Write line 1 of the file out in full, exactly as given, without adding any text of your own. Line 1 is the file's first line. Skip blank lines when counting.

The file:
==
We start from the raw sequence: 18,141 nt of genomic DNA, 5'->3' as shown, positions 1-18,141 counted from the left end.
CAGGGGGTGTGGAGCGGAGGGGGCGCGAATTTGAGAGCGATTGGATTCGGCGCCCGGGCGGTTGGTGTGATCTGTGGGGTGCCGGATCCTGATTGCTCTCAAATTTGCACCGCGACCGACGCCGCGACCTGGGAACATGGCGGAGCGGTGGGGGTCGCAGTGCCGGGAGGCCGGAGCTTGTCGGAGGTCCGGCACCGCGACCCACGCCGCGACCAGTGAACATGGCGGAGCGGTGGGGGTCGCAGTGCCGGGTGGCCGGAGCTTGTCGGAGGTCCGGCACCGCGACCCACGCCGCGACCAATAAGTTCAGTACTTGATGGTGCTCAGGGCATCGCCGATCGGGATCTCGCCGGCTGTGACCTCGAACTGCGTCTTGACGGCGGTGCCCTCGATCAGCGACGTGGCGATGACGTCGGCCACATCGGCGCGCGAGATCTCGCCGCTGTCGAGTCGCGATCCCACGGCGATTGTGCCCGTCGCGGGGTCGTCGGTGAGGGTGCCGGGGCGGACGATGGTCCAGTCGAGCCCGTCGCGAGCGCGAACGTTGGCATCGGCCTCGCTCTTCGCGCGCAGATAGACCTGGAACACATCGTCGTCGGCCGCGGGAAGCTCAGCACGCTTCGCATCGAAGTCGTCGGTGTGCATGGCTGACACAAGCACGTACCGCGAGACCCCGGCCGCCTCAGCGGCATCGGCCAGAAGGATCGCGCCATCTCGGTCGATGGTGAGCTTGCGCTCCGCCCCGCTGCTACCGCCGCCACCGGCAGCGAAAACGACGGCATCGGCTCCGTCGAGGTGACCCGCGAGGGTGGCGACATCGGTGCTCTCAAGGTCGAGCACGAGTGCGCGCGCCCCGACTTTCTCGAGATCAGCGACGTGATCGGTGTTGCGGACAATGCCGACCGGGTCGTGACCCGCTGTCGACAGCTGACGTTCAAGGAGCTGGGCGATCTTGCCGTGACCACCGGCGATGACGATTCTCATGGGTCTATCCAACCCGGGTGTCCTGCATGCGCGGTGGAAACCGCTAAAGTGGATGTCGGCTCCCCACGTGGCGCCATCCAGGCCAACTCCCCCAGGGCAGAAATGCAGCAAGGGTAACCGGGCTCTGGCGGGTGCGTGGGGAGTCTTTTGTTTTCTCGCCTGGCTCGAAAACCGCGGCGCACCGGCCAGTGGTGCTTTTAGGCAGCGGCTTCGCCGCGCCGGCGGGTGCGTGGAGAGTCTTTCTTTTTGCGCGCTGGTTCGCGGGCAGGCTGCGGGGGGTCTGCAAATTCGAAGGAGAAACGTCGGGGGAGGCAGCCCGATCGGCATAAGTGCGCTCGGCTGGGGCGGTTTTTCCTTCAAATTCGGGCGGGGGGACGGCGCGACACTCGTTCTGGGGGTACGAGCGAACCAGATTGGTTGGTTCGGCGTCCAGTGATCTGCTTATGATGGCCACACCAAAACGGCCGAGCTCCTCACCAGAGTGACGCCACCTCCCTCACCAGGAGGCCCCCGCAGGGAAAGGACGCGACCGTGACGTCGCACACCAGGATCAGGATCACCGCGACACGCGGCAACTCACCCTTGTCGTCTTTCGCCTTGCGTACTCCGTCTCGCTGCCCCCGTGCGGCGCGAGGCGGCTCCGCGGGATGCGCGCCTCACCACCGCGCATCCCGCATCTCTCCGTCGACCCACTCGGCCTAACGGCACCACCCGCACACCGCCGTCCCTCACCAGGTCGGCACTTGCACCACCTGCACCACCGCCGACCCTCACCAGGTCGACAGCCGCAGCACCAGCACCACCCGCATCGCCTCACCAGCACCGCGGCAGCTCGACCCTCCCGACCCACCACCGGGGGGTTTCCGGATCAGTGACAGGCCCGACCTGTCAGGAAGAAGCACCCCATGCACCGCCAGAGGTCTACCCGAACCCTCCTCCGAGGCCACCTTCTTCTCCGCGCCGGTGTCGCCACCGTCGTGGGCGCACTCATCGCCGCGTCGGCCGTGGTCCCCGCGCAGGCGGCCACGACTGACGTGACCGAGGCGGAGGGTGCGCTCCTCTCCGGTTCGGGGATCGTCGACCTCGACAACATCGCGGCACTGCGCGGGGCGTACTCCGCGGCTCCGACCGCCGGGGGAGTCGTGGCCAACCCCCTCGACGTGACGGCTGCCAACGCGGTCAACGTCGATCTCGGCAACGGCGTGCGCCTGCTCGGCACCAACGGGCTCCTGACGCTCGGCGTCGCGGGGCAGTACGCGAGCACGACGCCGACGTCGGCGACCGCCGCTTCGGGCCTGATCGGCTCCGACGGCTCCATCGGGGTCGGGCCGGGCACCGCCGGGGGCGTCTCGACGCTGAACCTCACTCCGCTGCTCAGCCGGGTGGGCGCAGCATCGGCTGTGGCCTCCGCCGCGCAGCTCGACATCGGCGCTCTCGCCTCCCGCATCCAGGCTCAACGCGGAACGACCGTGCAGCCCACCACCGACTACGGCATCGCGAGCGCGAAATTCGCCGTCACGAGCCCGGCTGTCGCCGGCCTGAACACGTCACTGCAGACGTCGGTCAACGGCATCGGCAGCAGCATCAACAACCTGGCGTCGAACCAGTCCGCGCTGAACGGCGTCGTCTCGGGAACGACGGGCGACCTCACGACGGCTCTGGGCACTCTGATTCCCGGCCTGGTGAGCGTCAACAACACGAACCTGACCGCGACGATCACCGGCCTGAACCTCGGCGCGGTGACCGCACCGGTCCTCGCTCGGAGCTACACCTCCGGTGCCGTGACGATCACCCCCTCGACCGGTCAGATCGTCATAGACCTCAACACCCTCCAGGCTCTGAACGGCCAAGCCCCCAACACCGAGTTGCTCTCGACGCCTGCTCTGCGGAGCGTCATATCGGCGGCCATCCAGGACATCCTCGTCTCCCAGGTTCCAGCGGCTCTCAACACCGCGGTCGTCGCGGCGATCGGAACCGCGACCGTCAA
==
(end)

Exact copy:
We start from the raw sequence: 18,141 nt of genomic DNA, 5'->3' as shown, positions 1-18,141 counted from the left end.